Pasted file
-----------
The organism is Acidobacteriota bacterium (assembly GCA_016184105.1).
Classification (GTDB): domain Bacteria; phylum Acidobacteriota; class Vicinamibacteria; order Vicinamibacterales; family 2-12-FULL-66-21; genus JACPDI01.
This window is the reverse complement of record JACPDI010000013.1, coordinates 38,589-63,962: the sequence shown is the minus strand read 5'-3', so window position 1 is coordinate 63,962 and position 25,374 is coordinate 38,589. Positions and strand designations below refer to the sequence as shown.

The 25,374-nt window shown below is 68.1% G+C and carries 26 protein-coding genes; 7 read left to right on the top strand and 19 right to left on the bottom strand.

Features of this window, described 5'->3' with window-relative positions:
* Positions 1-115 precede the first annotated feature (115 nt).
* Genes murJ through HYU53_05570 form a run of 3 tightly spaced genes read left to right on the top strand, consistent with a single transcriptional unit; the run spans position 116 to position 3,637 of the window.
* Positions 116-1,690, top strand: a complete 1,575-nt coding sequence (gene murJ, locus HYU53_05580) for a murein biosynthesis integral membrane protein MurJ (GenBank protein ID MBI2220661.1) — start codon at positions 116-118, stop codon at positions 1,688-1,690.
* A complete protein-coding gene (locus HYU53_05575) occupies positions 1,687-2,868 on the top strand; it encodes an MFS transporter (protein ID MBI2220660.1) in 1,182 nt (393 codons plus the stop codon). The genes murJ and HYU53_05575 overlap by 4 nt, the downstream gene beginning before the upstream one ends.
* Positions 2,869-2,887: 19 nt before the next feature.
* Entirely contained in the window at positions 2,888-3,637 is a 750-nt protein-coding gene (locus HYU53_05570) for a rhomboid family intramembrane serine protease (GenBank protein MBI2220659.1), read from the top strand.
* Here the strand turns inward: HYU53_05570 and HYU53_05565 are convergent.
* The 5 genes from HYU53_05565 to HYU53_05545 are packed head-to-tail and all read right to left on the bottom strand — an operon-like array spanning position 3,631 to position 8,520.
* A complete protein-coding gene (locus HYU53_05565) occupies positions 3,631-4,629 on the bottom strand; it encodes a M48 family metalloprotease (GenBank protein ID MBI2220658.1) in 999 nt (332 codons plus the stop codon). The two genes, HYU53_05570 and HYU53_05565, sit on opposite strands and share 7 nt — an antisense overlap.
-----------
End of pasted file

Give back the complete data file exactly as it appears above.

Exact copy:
The organism is Acidobacteriota bacterium (assembly GCA_016184105.1).
Classification (GTDB): domain Bacteria; phylum Acidobacteriota; class Vicinamibacteria; order Vicinamibacterales; family 2-12-FULL-66-21; genus JACPDI01.
This window is the reverse complement of record JACPDI010000013.1, coordinates 38,589-63,962: the sequence shown is the minus strand read 5'-3', so window position 1 is coordinate 63,962 and position 25,374 is coordinate 38,589. Positions and strand designations below refer to the sequence as shown.

The 25,374-nt window shown below is 68.1% G+C and carries 26 protein-coding genes; 7 read left to right on the top strand and 19 right to left on the bottom strand.

Features of this window, described 5'->3' with window-relative positions:
* Positions 1-115 precede the first annotated feature (115 nt).
* Genes murJ through HYU53_05570 form a run of 3 tightly spaced genes read left to right on the top strand, consistent with a single transcriptional unit; the run spans position 116 to position 3,637 of the window.
* Positions 116-1,690, top strand: a complete 1,575-nt coding sequence (gene murJ, locus HYU53_05580) for a murein biosynthesis integral membrane protein MurJ (GenBank protein ID MBI2220661.1) — start codon at positions 116-118, stop codon at positions 1,688-1,690.
* A complete protein-coding gene (locus HYU53_05575) occupies positions 1,687-2,868 on the top strand; it encodes an MFS transporter (protein ID MBI2220660.1) in 1,182 nt (393 codons plus the stop codon). The genes murJ and HYU53_05575 overlap by 4 nt, the downstream gene beginning before the upstream one ends.
* Positions 2,869-2,887: 19 nt before the next feature.
* Entirely contained in the window at positions 2,888-3,637 is a 750-nt protein-coding gene (locus HYU53_05570) for a rhomboid family intramembrane serine protease (GenBank protein MBI2220659.1), read from the top strand.
* Here the strand turns inward: HYU53_05570 and HYU53_05565 are convergent.
* The 5 genes from HYU53_05565 to HYU53_05545 are packed head-to-tail and all read right to left on the bottom strand — an operon-like array spanning position 3,631 to position 8,520.
* A complete protein-coding gene (locus HYU53_05565) occupies positions 3,631-4,629 on the bottom strand; it encodes a M48 family metalloprotease (GenBank protein ID MBI2220658.1) in 999 nt (332 codons plus the stop codon). The two genes, HYU53_05570 and HYU53_05565, sit on opposite strands and share 7 nt — an antisense overlap.